No. 27: A Conversation on Health Care in Canada: Revisiting Universality and the Centrality of Primary Health Care

Franklin White and Debra Nanan. J Ambul Care Management 32(2): 141-149, 2.


Throughout the 80’s & 90’s at both national and provincial levels, Canada and its Provinces/Territories have repeatedly reviewed and studied their respective health care systems. The last commission was conducted in 2002 by The Honourable Roy Romanow, former Premier of Saskatchewan. Public input has been invited and included in the analyses and recommendations of these former reviews. This month’s e-Rounds is focused on the public consultation used in British Columbia, which concluded in July 2007. The purpose of the paper was to review the process and content of the consultation on BC’s Medical Services Plan, with particular emphasis on primary health care. In any given year, 80% of residents have contact with primary care, making this a critical component of necessary health care services.


The consultation process included 78 focus groups and other meetings involving patients, providers, and the public. There were also electronic submissions and an international symposium, resulting in a final document of over 1500 pages. The consultation occurred in three streams (public, health professionals, and health innovation) over a 6-month period in 16 communities throughout BC, with each forum involving up to 100 participants drawn randomly from the registrants. Supplementing this, there were focus groups of up to 10 participants, with additional input gathered from aboriginal communities (n=4) and school students. In each of the 16 communities, there were additional workshops for health care professionals nominated by their associations and unions. The workshops focused on key solutions to issues in primary care, seniors, health human resources, and delivery models. Including all of the above, plus a website, mail input, and toll-free telephone line, there were over 12,000 submissions to the consultative process.


There was broad recognition that primary health care was central to improving prevention, demand management, and self-management and was the foundation of the system. There was advocacy for integrated teams providing patient-centred care plans, albeit with recognition that this would require changes to remuneration and incentives for physicians and a new ‘societal attitude’ towards health and health care. The question of whether primary health care should be managed by regional health authorities was not answered conclusively, with respondents being both for and against.

One idea with support was the use of patient advocates and navigators, particularly for those with cultural and language barriers and elderly patients receiving care from multiple providers. This was coupled with advocacy for a patient ombudsman, more integrated care management and improved hospital discharge planning. In addition, there was a strong voice for self-care and reduced reliance on providers, recognizing problems with information asymmetry between patients and providers, and patient challenges around accessibility, financial barriers, and lack of incentives.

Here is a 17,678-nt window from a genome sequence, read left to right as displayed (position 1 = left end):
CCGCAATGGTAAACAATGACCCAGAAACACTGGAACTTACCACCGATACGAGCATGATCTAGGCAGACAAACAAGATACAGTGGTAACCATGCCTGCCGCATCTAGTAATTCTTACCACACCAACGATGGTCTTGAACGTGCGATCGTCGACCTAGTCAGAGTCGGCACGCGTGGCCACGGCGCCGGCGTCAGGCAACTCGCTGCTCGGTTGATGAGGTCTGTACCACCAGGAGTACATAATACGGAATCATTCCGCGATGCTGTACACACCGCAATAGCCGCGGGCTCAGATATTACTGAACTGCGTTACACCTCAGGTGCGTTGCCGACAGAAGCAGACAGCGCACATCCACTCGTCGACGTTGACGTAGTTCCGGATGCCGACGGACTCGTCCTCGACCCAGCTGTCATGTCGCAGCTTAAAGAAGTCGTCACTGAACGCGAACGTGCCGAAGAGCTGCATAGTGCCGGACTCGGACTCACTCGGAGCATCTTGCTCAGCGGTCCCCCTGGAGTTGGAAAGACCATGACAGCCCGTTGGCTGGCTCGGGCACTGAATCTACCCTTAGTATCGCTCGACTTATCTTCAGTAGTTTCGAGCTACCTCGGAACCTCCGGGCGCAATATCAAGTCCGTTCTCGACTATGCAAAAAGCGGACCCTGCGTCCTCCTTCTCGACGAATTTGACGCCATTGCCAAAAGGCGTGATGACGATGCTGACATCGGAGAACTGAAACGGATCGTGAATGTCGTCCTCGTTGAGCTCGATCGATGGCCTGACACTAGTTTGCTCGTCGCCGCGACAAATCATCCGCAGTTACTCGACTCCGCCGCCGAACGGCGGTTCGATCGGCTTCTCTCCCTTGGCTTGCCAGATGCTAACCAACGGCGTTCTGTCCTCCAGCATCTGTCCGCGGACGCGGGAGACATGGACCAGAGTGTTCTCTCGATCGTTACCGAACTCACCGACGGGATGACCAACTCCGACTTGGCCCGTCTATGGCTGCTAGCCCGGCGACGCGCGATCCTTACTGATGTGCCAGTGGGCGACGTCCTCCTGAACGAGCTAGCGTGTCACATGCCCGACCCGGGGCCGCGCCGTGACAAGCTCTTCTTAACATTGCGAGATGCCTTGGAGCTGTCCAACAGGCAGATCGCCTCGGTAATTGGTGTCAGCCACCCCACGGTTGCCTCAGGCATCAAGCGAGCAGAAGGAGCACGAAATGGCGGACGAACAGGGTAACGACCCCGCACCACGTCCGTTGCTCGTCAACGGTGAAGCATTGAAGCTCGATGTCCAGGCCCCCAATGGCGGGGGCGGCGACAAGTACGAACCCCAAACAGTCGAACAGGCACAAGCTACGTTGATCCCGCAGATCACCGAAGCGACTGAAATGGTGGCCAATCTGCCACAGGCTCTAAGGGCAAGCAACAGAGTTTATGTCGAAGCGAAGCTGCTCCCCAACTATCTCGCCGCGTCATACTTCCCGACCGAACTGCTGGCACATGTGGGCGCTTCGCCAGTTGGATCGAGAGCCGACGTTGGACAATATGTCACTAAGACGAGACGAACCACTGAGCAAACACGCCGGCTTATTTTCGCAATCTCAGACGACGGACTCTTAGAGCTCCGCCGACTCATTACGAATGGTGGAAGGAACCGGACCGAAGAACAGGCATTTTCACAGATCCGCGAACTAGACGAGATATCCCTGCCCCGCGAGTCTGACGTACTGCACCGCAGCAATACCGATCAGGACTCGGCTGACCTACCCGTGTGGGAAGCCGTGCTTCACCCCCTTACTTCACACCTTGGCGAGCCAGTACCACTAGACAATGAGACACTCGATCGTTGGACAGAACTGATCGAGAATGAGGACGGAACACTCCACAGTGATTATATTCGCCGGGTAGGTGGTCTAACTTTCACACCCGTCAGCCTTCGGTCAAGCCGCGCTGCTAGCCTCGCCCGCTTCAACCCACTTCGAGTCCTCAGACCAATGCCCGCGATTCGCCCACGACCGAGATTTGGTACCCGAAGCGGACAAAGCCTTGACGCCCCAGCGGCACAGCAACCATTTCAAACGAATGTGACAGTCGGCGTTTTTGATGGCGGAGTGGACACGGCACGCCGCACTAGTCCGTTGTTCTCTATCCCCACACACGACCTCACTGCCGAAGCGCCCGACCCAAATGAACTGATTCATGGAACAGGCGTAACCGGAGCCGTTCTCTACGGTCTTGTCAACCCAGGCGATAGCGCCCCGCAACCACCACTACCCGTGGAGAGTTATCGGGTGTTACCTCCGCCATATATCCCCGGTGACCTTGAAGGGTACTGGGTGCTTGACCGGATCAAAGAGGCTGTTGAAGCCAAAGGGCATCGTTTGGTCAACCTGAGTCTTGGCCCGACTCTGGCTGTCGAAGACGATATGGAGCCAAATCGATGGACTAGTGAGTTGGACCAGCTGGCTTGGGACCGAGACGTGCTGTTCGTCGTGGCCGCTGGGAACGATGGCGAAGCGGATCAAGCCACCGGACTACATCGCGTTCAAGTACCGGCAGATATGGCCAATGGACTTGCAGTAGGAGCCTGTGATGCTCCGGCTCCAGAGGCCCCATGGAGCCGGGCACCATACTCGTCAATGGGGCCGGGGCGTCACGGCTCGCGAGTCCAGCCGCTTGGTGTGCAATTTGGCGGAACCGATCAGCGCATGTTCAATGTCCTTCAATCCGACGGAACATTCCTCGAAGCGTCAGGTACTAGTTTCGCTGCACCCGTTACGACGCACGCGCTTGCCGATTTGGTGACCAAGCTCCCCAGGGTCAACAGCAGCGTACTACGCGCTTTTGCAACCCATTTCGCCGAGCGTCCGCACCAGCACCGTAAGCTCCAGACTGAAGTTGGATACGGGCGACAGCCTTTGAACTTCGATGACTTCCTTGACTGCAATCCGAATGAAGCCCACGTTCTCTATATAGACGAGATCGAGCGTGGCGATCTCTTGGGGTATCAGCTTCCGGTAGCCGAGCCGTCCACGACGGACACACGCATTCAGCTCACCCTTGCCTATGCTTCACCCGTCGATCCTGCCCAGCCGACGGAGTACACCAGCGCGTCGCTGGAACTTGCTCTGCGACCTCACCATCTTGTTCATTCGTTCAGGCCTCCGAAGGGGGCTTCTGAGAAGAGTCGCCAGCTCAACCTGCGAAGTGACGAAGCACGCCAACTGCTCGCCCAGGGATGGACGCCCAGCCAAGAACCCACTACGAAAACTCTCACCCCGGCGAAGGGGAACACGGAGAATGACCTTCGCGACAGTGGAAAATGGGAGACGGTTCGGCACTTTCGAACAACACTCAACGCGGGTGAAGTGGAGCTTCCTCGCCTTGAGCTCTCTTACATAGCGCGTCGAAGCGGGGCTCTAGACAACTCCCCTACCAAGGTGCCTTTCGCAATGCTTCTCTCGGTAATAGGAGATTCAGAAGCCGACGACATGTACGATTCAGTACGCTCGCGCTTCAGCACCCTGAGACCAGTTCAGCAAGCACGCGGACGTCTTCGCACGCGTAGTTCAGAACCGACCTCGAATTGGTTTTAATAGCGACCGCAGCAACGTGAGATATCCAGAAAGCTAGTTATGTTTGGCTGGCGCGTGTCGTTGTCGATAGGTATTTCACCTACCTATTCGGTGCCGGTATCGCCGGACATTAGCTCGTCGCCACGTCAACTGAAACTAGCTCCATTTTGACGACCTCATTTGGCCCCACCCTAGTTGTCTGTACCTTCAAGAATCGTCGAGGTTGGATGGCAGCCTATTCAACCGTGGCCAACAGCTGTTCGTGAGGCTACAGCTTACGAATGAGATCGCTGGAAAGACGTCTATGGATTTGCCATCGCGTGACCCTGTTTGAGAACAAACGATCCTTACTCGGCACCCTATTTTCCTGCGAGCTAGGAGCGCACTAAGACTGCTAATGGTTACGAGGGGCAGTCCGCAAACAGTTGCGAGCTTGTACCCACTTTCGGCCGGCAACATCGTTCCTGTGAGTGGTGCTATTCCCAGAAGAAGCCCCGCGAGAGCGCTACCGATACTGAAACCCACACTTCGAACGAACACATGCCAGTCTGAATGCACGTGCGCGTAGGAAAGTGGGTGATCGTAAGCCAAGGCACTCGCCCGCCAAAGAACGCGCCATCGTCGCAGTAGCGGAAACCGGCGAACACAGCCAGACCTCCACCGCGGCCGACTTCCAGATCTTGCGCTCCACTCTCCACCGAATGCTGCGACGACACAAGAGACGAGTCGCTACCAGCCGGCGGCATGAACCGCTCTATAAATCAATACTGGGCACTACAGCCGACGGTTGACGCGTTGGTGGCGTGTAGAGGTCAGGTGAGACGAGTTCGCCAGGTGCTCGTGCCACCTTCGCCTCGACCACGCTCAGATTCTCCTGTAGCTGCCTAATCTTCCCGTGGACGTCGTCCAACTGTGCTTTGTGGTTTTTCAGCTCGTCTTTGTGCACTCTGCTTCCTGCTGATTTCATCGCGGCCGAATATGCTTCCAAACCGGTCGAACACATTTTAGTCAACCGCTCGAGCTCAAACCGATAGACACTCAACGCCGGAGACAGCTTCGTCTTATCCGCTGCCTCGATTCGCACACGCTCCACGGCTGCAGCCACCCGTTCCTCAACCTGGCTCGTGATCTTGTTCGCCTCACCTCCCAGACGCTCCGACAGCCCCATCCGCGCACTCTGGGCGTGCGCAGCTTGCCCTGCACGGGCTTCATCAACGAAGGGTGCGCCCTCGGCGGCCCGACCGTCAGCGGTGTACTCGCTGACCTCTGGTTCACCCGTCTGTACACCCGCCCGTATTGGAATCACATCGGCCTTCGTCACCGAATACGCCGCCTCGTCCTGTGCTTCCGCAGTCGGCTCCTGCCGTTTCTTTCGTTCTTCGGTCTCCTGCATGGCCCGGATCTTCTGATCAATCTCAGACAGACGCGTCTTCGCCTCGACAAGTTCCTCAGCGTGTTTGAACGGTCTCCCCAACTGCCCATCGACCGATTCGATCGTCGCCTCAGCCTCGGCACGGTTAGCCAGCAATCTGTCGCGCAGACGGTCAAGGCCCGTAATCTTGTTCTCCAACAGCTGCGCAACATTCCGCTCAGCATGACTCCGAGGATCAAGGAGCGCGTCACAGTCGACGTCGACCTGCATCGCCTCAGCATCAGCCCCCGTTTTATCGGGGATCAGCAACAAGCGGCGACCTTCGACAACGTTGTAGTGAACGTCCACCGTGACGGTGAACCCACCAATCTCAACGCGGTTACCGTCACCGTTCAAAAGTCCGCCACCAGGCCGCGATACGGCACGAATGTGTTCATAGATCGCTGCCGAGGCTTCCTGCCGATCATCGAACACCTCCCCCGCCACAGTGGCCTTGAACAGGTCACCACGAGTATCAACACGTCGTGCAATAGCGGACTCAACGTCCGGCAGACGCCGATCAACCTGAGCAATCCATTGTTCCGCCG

In examining overall system performance, there was an emergent perspective that Canada had considerable room for improvement and should study those countries purported to be doing better, with a view to greater innovation and evaluation of new opportunities. Not surprisingly, social health determinants and health equity were discussed, and BC was noted to have substantial and continuing inequity, both geographically and by sub-population groups. Equity seems to be better addressed for insured medical and hospital care than for services outside of these spheres, where ability to pay has apparent and deleterious effects. In terms of system-wide issues, strong voices advocated for the addition of a ‘sixth principle’: sustainability. Primary health care, with due attention to illness and injury prevention, demand management and self-management, was seen as strengthening sustainability.


There is no analytic work that links the findings from the submissions to the outputs of the process. As with any consultation, there is always the question as to which voices were heard and the weight and importance given to any points made. The concept of deliberative polling has been widely used in health system reform and renewal, yet how an issue or proposition is framed has substantial impact on what comes out of the process. The more the conversation is scripted with leading questions, the greater the risk of promoting and prompting certain ideas and directions, albeit no scripting may result in a directionless free-for-all and no measurable consensus. Of course, a sampling methodology for participants was not used in the process, lacking which one risks hearing only from those with strong views or vested interests.


There was no support for private for-profit delivery or financing of health care for medically necessary services and there was recognition that improved system performance would require improved leadership, decision-making, and management at all levels. The authors suggested an increase in the scope of Medicare to include pharmaceuticals and dentistry and called for improvements in health technology assessment, health promotion and disease prevention, and palliative care.


Any health reform and renewal process would be remiss in not including public consultation, whether it is a case of really doing something of value or simply being seen to be doing something. In the end, the cost of the process was $10 million. Only the future will reveal if this was money well spent.


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